You don’t need them as spaced out as Maya’s, just a little more room so they can breathe. Stick a few other objects up there to vary things out. Could you manage a small floor book shelf in the living room or somewhere else? Maybe put the most aesthetically pleasing books out there?

  30. Perhaps it’s the photo, but I keep getting the visual sense that the shelves and books are going to fall. I don’t think that they actually will fall, I just don’t have that visual sense of support. <3

  31. I’m not going to read all the comments first, but how about placing a textile on the wall over the desk? It might cover up some of the brackets. You could also hang some art there. Closer to the bottom shelf, than the desk. Great job! Glad to see you are posting. Ann

  32. Oh, by the way, I’ll bet the milk crate bookcase would look really good…upholstered. Ann

  33. BOOKS: the worst part about moving, every single time.

    I agree with Vera that the books *look* like they’re in danger of falling. I think it’s because you’ve got space above the books on the bottom shelf, but then the middle shelves are fitted, thereby creating a top-heavy look. Try stacking horizontally, maybe? I always do this because I can’t fit all of my books vertically, but then again I have an Expedit so it’s a whole different story :)

  34. This looks amazing, my partner and me are keen readers too, but both of us are loosers when it comes to home inprovement. it is weird, both of us are super checkers in other fields (I can turn everything from scratch in a tasty vegan dish) but when wood and technical tools are involved, things NEVER work out the way they should…
    Lucky guys, must be fun to build something that handy and nice on top of a roof in Brooklyn!

  35. Quite frankly, Billy bookcases are only so-so. The shelves warp under weight and they really are kind of cheap. Good quality bookcases are never a bad idea. I think you’ve done a great job with these shelves and the height is really kind of perfect. Once you’ve lived with it a while you’ll realize that. And, really, doing the DIY over IKEA is something to aspire to, not something to overcome. IKEA is what you do when you *can’t* DIY.

  36. Looks incredible. You could consider adding one more shelf to the bottom and taking the books off the top shelf, so that there is a kind of clean lid-effect to the top shelf. Then move the desk to the LR and have two chairs in front of the book case wall. Or leave it as is. Since it looks incredible. I like the exposed brackets, for sure.

  37. I agree that you wouldn’t want another shelf any lower than what you have; you’d probably feel cramped sitting at the desk.

    I think some cool, original, Daniel-DIY bulletin-board equivalent under the lowest shelf, and just as long, would fill the space without crowding it, and give you lots of room to put up notes, drawings, etc. Artistically arranged, of course, since it’s you!

    I found your blog by way of Apartment Therapy, and now I always read them both.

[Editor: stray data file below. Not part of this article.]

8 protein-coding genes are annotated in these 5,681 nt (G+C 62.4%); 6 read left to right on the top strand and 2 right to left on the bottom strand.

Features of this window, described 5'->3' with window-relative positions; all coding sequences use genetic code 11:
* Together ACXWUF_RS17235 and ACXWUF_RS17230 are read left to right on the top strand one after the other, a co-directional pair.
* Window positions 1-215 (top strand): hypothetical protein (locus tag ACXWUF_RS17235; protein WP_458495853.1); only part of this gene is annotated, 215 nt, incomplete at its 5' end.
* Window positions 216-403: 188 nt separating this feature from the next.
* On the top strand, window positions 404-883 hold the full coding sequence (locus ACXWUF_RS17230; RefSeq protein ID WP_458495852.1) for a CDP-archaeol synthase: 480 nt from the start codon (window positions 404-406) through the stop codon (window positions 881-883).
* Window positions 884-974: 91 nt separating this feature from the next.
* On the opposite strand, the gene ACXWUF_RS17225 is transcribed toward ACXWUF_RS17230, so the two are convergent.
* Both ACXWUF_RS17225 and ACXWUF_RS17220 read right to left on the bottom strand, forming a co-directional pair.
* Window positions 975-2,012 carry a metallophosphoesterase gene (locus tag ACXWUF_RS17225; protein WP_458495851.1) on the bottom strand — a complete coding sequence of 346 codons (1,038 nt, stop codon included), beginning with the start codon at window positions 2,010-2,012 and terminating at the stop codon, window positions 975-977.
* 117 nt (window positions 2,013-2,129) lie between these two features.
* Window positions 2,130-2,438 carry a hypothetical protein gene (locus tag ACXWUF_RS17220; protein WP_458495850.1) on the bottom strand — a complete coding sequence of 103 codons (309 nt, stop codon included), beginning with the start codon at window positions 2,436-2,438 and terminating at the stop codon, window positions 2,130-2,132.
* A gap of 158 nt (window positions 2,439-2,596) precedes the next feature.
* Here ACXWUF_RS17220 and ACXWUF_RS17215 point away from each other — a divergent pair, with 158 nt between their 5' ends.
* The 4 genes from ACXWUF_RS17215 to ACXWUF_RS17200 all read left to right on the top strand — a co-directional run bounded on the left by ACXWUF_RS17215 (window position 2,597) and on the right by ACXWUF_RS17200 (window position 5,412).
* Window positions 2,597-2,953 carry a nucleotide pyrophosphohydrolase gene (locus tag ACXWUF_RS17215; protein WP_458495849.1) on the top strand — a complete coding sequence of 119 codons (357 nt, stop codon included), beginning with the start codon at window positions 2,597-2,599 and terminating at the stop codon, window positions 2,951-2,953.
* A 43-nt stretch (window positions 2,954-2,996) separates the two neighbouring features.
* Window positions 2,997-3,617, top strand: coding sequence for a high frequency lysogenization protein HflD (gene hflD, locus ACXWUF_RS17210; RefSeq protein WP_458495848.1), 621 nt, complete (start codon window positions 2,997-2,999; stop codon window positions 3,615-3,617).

By the way, when I was catching up on your older blog entries, I came across one in which you told someone you’re not an interior designer. Then what the heck are you studying? If I had the money, I’d hire you in a heartbeat!

  38. Reading this, I’m actually happy that brick walls are common around here… that decreases the possibility that everything comes crashing down again drastically ;)

    there’s only one problem i see with your shelves… there are already full! Where to put new books? or do you just go to your roof and burn the old ones there? ;)

  39. a) happy to see another post. it has been awhile

    b) maybe you could hang a little 2 – 3″ ledge where the brackets end to lean postcards, photos, toys, etc. that can be changed out as wanted?

    c) i’m a tad (lie, a lot) ocd – the whole thing might appear lighter if you chunked like colors together and stacked books vertically on the very top shelf or alternating shelves

    d) don’t wait so long ’til your next project please :)

  40. Just a thought, you could take the side supports from the folding bookcase in the first photo and mount them under the bottom shelf, they look like the length and width are just about right. Then you could hang stuff from them using S-hooks or drill holes to accommodate the kind of accessories that hang on a peg board.

  41. Maya’s shelves are amazing!

    Hmm, maybe instead of covering the brackets up, you can kind of extend the look of the shelves by constructing a wooden bar (sort of like a metal kitchen utensil bar) to cover the bottom then hang decorative things like pictures, a small mirror, etc. off of it? So it would be storage you wouldn’t hit your head on while using your desk. Idk, it works well in my head, but sadly I do not have your genius.

  42. Great job on the book shelves!

    I’m going to be installing similar wall shelves and I was wondering what you did first: did you install the brackets onto the wall first and then screw the wood planks on top of the brackets, or the other way around?